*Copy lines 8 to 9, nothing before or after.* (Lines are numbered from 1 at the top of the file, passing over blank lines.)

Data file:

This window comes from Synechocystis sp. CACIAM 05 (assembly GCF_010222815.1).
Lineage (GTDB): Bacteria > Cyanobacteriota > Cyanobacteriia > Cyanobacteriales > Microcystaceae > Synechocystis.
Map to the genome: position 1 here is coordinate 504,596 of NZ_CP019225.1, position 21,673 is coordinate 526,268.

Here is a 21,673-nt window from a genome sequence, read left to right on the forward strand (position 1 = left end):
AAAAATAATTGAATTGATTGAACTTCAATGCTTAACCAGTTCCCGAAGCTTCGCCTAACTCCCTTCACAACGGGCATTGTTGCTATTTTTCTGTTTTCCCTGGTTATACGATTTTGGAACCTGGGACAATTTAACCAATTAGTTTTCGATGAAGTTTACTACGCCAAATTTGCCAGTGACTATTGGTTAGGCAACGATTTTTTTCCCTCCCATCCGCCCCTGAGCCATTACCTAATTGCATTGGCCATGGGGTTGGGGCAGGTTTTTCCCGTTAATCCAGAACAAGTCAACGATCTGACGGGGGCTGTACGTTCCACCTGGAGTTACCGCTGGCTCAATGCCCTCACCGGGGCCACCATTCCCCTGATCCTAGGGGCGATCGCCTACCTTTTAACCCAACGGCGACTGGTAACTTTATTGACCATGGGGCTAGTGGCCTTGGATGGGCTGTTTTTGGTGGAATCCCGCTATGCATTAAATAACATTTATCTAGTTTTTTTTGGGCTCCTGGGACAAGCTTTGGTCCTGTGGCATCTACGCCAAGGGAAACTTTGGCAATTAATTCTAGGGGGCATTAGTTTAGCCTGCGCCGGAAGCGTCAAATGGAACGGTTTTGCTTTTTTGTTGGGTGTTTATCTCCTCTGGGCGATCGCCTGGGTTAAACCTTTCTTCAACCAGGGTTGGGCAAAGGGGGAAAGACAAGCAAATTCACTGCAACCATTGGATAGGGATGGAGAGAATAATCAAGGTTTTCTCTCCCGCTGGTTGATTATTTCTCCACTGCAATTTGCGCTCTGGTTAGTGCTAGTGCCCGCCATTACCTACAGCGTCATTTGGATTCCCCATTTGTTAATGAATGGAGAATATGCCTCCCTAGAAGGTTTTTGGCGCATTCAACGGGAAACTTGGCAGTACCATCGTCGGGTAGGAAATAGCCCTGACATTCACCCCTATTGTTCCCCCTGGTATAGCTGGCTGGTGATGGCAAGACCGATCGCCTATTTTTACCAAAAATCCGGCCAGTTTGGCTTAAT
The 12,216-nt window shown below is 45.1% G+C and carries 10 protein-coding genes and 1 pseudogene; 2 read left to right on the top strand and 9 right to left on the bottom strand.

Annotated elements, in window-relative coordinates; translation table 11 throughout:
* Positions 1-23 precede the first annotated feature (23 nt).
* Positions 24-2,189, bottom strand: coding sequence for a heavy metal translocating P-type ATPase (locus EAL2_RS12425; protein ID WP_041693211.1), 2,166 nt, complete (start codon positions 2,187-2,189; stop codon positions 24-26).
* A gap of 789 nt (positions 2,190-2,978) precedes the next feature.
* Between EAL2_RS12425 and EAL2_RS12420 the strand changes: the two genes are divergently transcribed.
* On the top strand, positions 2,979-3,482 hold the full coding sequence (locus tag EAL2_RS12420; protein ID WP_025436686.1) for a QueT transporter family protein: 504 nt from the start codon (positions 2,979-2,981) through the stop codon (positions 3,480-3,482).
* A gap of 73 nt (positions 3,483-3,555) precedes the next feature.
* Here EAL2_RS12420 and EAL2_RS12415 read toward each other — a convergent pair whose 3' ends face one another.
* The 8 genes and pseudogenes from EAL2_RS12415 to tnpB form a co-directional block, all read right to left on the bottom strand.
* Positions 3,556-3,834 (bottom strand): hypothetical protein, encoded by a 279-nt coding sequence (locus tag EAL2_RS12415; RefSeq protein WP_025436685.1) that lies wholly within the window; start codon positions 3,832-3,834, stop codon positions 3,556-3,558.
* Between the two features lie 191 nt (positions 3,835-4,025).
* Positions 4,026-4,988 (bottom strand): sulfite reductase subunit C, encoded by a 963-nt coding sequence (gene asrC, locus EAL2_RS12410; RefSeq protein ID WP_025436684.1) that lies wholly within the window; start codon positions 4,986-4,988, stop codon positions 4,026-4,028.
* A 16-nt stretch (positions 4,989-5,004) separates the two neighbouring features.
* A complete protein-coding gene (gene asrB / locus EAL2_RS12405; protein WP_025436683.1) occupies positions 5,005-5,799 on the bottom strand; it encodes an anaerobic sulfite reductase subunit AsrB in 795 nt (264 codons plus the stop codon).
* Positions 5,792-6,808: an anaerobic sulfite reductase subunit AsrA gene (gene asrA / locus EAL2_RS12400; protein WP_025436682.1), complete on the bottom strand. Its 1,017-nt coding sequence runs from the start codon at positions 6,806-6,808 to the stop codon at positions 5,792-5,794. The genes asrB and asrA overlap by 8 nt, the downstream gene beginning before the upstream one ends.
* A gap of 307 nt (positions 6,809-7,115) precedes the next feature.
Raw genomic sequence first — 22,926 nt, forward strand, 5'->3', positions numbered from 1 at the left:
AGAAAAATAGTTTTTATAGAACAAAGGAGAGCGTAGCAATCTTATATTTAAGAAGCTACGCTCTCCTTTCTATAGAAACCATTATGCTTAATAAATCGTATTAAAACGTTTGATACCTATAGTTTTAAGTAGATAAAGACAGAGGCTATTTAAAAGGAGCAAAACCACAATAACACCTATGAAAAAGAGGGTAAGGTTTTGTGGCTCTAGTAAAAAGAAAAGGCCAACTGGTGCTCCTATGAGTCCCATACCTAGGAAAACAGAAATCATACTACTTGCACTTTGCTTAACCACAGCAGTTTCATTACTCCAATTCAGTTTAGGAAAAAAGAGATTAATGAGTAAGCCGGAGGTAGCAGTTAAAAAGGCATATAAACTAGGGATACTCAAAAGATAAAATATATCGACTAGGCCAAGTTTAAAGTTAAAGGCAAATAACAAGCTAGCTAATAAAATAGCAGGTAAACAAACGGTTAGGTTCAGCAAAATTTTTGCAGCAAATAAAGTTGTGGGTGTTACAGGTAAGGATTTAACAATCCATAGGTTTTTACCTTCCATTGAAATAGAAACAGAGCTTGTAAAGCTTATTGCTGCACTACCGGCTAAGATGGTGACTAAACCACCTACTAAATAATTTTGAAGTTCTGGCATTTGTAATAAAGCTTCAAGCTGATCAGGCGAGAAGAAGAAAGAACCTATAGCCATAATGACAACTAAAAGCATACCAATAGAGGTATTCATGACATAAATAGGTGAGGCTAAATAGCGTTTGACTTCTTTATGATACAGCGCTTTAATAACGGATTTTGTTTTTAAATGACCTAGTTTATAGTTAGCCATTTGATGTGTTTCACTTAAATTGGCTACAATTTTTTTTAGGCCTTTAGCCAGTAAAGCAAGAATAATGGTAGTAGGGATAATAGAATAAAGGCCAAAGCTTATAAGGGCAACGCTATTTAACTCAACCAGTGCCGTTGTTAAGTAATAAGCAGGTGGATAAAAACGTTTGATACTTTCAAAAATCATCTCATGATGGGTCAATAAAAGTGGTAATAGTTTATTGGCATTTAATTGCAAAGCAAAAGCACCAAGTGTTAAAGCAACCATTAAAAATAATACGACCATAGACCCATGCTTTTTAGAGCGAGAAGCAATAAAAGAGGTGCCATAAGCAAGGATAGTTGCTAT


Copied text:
* Positions 1-23 precede the first annotated feature (23 nt).
* Positions 24-2,189, bottom strand: coding sequence for a heavy metal translocating P-type ATPase (locus EAL2_RS12425; protein ID WP_041693211.1), 2,166 nt, complete (start codon positions 2,187-2,189; stop codon positions 24-26).